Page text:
Pterocarpus marsupium, Roxb, The reddish gum, resin which exudes from the bark of this tree forms one of the best kinos of commerce, containing about 75 per cent. of tannic acid, and has been known in Europe for upwards of a century. It is the dried sap which exudes copiously, on the stem being artificially wounded. It becomes brittle on hardening, and is very astringent. It is exported in considerable quantities from Malabar. Another kind of kino is from Butea frondosa. Nearly all the Australian Eucalypti exude astringent gum resins in considerable quantity, resembling Kino in appearance and property. Kino is commonly used in medicine for its astringent properties, especially in diarrhoea, chronic dysentery and other such cases.
P. Santalinus, Lin.—The essential oil of nosandus wood, or "sandalwood," as it is sometimes called, is prescribed for gonorrhoea. This tree also yields a kind of dragon's blood.
Rhus Metopium, Lin.—This tree is known in the West Indies as the false hog gum tree. From the bark, when wounded, a transparent juice exudes, which is used on plasters as a substitute for Burgundy pitch, also in medicine as a substitute for balsam of copaiba. The milky juice of some other species of Rhus, especially of R. radicans, Lin., a variety of R. Toxicodendron, Michx , is exceedingly poisonous.
Saccharum officinarum, Lin.—One-half of the sugar now made in the world is produced from beet root, which, however well prepared, is inferior to that obtained from the sap of the sugar cane. The latter alone is prescribed in the Pharmacopoeias; it is demulcent, given in catarrhal affections, in the form of candy, syrup, etc. It is also employed in pharmacy to render oils miscible with water, and enters into the composition of several mixtures and pills, and all the confections, syrups and lozenges.
Molasses is the drainage from raw or muscovado sugar. It is sometimes sold as "golden syrup." Treacle, which is darker and thicker, is that which drains from refined sugar in the moulds. Treacle is slightly laxative, and is used in pharmacy to give cohesiveness to pill masses. To persons disposed to dyspepsia and bilious habits, sugar in excess becomes more hurtful than otherwise. Sugar, when concentrated, is highly antiseptic, and, from a knowledge of its possessing this principle, it is frequently employed in the preservation of vegetable, animal and medicinal substances. In cases of poisoning by copper, arsenic, or corrosive sublimate, sugar has been successfully employed as an antidote; and white sugar finely pulverized is occasionally sprinkled upon ulcers with unhealthy granulations.
Salix tetrasperma, Roxb.—At the commencement of the hot season in India, the upper surface of the leaves of this tree are occasionally covered with a sugary exudation, which dries up in thin white flakes to a sugar or manna. The same trees often yield this exudation several years in succession, but it appears to be confined to a few trees and is not common. Two or three other species of Salix have also been observed to yield a saccharine exudation—S. fragilis, in Persia; S. Chilensis, in Chili, and a species in the Punjab.
Styrax benzoin, Dryand.; Benzoin officinalis, Hayne; Lithocarpus Benzoin, Blume.—Benzoin, known in commerce as "Gum Benjamin" is an odoriferous or balsamic gum resin, an exudation from the stem of trees in Siam and Sumatra, and imported in small chests of 2 1/2 cwts. These two qualities are chiefly used in medicine; the one in tears from Siam, and the other, in agglutinated masses from the far East. The former is the purest and has the strongest odor. Its medicinal properties are stimulant, expectorant and styptic. It is used also in perfumery, for incense, and in making aromatic pastilles, coating court-plaster and for healing wounds.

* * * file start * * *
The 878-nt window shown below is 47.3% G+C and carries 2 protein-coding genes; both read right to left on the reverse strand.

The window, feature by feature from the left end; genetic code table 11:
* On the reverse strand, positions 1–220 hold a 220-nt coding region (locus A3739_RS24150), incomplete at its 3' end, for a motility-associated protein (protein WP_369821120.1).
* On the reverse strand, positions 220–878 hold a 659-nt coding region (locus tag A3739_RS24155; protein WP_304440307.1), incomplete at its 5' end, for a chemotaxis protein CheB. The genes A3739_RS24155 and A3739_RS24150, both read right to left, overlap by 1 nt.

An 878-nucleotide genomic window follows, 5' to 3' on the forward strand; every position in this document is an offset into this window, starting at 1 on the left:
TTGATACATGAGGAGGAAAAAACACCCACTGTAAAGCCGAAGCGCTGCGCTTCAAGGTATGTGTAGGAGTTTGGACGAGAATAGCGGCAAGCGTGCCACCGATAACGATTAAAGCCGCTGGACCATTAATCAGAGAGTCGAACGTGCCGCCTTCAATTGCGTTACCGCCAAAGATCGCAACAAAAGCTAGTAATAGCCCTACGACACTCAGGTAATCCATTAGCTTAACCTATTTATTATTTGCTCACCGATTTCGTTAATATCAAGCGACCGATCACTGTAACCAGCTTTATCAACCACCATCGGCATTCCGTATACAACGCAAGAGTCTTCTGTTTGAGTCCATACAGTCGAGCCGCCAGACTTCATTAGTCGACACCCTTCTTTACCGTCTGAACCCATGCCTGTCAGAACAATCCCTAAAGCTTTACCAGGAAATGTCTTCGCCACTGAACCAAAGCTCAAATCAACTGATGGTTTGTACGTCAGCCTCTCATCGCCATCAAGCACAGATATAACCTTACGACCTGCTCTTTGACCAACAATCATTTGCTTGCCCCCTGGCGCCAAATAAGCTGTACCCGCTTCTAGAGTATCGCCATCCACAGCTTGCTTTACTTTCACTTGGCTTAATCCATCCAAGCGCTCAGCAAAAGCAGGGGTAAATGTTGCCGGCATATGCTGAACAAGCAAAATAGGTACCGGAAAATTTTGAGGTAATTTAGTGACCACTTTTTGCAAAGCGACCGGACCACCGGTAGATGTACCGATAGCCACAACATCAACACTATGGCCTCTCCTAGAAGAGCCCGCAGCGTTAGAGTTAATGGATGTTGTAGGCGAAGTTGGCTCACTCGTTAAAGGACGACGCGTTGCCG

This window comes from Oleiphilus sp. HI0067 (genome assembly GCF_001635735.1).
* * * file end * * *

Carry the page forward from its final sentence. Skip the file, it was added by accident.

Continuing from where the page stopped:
The imports into London were, in 1891: 3,464 chests; 1892, 2,655 chests; and in 1893, 3,163 chests. Benzoin was formerly employed in chronic bronchitis and dysentery, but is now chiefly used in the tincture known as "friar's balsam," as a styptic and stimulant to wounds and old ulcers. Benzoic acid is stimulant and diuretic, and also a valuable antiseptic.
Tabashur, a word of Sanscrit origin; Tavakshiri meaning cow's milk. This secretion is procured from the joints, or internodes, of the female bamboo, Bambuso arundinacea, W. It so far resembles silex as to form a kind of glass when fused with alkalies. It is also unaffected by fire and acids. It is called "bamboo salt," and is employed medicinally in the East as a tonic and astringent in the cure of all sorts of paralytic complaints, flatulencies and poisons. This hydrate of alumina is often found in the soil where a plantation of bamboos has been burnt. P. Smith gives the following analysis of its composition:
|Peroxide of iron||0.90|
Beesha Rhudii, Kunth. (Melocanna bambusoides, Tim.), yields more or less of the Tabashur; sometimes, it is said, the cavity is nearly filled with this silicious crystallization.
Toluifera balsamum, Lin.; Myroxylon Toluifera, H. B. K.; Myrospermum toluiferum, A. Rech.—There are many other synonyms of this tree.
There is great confusion yet as to the origin of the two balsams, Peru and Tolu. The exudation known as "balsam of Tolu" is obtained by incisions in the trunk. When in the first state it is thickish, yellow, becomes slowly darker and solid, and has a very pleasant odor and an agreeable taste. It is chiefly obtained in New Granada, and exudes only from the tree during the heat of the day. The tree inhabits the mountains and banks of the River Magdalena. The balsam, which contains cinnamic acid, is used as a stimulant expectorant, and for flavoring by confectioners and perfumers. It is largely imported into the United States, the imports averaging 42,000 pounds in the three years ending 1890. In the form of lozenges it is a popular and agreeable remedy for appeasing troublesome coughs, and gives a pleasant odor to lip salve,